Now that President Obama has “evolved” on the matter of same-sex marriage to the position favored by “enlightened” Americans, this would seem to be a good time for some rhetorical hygiene.
There are modest and civil proponents of same-sex marriage. But the tone of many advocates has been shrill to the point of frothing. The Southern Poverty Law Center, for example, put the National Organization for Marriage and the Family Research Council on its 2010 list of “hate groups” because of their opposition to gay marriage.
A religion professor at a midwestern state university explained Catholic opposition to same-sex marriage and found himself denounced for “hate speech” and fired from his teaching position (he was later reinstated). The Hastings Law School denied funding and recognition to a chapter of the Christian Legal Society because it required its members to conform their sexual behavior to traditional Christian teachings.
Representative John Lewis (D., Ga.) called the Defense of Marriage Act “a stain on our democracy.”
To be sure, there is overheated language among some opponents of gay marriage as well, though not among the leadership. The vitriol on the left arises from one simple source — the misappropriation of the race analogy. Once you convince yourself that same-sex marriage is the great civil-rights cause of our time, it then follows logically that opponents are the moral equivalents of racists. That’s what gay activist Dan Savage said explicitly:
We need a cultural reckoning around gay and lesbian issues. There was once two sides to the race debate . . . you could . . . argue for segregation. You could argue against interracial marriage, against the Civil Rights Act, against extending voting rights to African Americans, and that used to be treated as one side . . . of a pressing national debate, and it isn’t anymore. And we really need to reach that point with gay and lesbian issues. There are no “two sides” to the issues about gay and lesbian rights.
Here’s a question for Representative Lewis and Dan Savage and the SPLC and the rest: Does your intolerance for disagreement extend to the pre–May 9 Barack Obama? Before Obama evolved back (he had been pro–same-sex marriage before he was against it), was he spewing “hate”? When he said, at the Saddleback Church in 2008, “I believe that marriage is the union between a man and a woman. Now, for me as a Christian . . . it is also a sacred union. God’s in the mix.” Was that a “stain on our democracy”?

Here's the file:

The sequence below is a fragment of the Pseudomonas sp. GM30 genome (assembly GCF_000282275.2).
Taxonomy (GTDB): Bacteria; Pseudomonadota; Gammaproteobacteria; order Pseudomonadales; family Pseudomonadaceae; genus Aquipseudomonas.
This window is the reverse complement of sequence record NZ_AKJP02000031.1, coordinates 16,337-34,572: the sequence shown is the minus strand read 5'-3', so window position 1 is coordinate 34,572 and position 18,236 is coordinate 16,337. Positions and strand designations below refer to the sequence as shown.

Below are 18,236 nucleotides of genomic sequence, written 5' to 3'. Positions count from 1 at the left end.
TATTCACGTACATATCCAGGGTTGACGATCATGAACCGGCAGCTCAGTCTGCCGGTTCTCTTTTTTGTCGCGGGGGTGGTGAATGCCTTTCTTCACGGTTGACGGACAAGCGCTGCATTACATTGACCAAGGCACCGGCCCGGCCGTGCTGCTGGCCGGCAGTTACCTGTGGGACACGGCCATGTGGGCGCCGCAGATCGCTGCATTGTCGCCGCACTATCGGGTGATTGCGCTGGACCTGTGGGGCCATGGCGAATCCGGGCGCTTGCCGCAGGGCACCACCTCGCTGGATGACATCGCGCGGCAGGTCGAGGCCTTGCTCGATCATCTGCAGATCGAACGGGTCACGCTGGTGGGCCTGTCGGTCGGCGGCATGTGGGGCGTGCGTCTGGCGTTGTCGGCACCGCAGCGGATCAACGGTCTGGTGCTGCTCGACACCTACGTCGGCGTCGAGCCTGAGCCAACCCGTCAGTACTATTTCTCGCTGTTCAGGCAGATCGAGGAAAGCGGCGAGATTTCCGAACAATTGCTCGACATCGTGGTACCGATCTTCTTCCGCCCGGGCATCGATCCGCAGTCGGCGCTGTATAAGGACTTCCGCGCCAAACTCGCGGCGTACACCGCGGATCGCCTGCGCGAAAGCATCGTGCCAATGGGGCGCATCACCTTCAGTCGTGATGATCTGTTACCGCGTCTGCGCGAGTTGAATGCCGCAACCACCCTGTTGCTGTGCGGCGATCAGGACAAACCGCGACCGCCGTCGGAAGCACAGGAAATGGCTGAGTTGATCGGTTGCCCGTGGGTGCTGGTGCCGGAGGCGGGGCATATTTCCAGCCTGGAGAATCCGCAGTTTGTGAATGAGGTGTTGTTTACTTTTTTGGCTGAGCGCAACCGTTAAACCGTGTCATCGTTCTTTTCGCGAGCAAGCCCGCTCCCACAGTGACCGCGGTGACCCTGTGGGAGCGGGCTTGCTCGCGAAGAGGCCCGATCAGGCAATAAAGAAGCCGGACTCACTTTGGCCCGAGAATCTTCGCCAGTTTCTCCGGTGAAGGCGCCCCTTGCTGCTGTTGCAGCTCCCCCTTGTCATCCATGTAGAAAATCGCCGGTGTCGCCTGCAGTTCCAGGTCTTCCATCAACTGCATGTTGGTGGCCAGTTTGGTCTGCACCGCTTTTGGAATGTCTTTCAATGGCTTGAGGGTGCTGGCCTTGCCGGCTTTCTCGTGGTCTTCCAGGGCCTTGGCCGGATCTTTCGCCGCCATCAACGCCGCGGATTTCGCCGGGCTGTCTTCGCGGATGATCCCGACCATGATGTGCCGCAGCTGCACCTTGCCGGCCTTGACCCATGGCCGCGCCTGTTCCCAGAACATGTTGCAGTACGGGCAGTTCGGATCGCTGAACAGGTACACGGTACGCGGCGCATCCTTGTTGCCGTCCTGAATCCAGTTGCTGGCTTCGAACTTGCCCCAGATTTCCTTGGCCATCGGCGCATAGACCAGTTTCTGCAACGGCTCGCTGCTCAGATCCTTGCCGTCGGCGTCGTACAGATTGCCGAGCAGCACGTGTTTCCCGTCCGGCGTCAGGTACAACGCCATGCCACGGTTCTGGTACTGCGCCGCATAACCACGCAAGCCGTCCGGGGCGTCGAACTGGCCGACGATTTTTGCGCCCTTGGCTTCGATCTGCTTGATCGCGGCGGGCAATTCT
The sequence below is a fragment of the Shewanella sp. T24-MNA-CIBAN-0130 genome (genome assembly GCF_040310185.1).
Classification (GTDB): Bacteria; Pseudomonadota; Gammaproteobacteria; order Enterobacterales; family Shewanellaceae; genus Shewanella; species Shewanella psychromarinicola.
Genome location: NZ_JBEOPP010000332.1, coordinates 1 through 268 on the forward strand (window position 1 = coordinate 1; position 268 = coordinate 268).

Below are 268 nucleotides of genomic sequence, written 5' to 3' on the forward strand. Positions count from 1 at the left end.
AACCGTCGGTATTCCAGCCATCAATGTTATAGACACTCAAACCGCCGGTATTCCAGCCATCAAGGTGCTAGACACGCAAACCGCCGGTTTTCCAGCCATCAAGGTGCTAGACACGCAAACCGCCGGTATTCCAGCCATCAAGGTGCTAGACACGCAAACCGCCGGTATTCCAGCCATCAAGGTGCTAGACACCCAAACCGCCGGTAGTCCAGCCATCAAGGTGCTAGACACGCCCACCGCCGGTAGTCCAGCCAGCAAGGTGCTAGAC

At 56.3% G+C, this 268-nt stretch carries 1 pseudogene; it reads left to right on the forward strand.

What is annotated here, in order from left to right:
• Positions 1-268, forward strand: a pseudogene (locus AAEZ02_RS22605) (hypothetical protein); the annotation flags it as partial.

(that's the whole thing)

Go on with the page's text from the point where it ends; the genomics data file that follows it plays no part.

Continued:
No? Then how about a modicum of respect for those who continue to hold the views that Obama abandoned only yesterday?
Six states and the District of Columbia have legalized same-sex marriage. Thirty-two states prohibit it — some by statute and others by state constitution. The nation is doing what both Obama and Romney say they prefer, dealing with the question state by state.
Romney’s description of the issue as “tender and sensitive” was apt. But it should be possible for mature adults to discuss even sensitive subjects without descending into name-calling.
My personal resistance to same-sex marriage arises not from any dislike of gays and lesbians but from the belief that traditional marriage is too important to be toyed with. When gays say, “Marriage isn’t doing well among heterosexuals,” they have a point. Heterosexuals are making a mess of marriage. But that’s all the more reason to be cautious about adding another blow.
Traditional marriage is recognized and to some degree privileged by society because it performs the most essential task of any civilization — providing the optimal environment for raising children. Men and women bring different and complementary qualities to parenthood. The genetic tie, which both heterosexual parents have to their children, while not essential (I speak as an adoptive mother), is helpful in maintaining loyalty and support for the long haul. Having parents of opposite sexes gives children male and female role models. And the sexes differ in a thousand little ways that, when blended, tend to redound to kids’ welfare. Just to name a few: Mothers are more protective, fathers more challenging; mothers are more comforting, fathers more stimulating; mothers are more relational, fathers more disciplinary.
Permitting people of the same sex to marry changes the nature of the institution. Rather than the optimal vehicle for raising children, it becomes just the social ratification of the relationship between two adults — a seal of approval. Having your love validated by the larger society may seem important if you are gay. But marriage, rightly understood, is not really about love. It includes love. But it’s really about stability and raising children.
That’s what Obama said he believed, until yesterday. It wasn’t bigotry then, and it isn’t now.
— Mona Charen is a nationally syndicated columnist. © 2012 Creators Syndicate, Inc.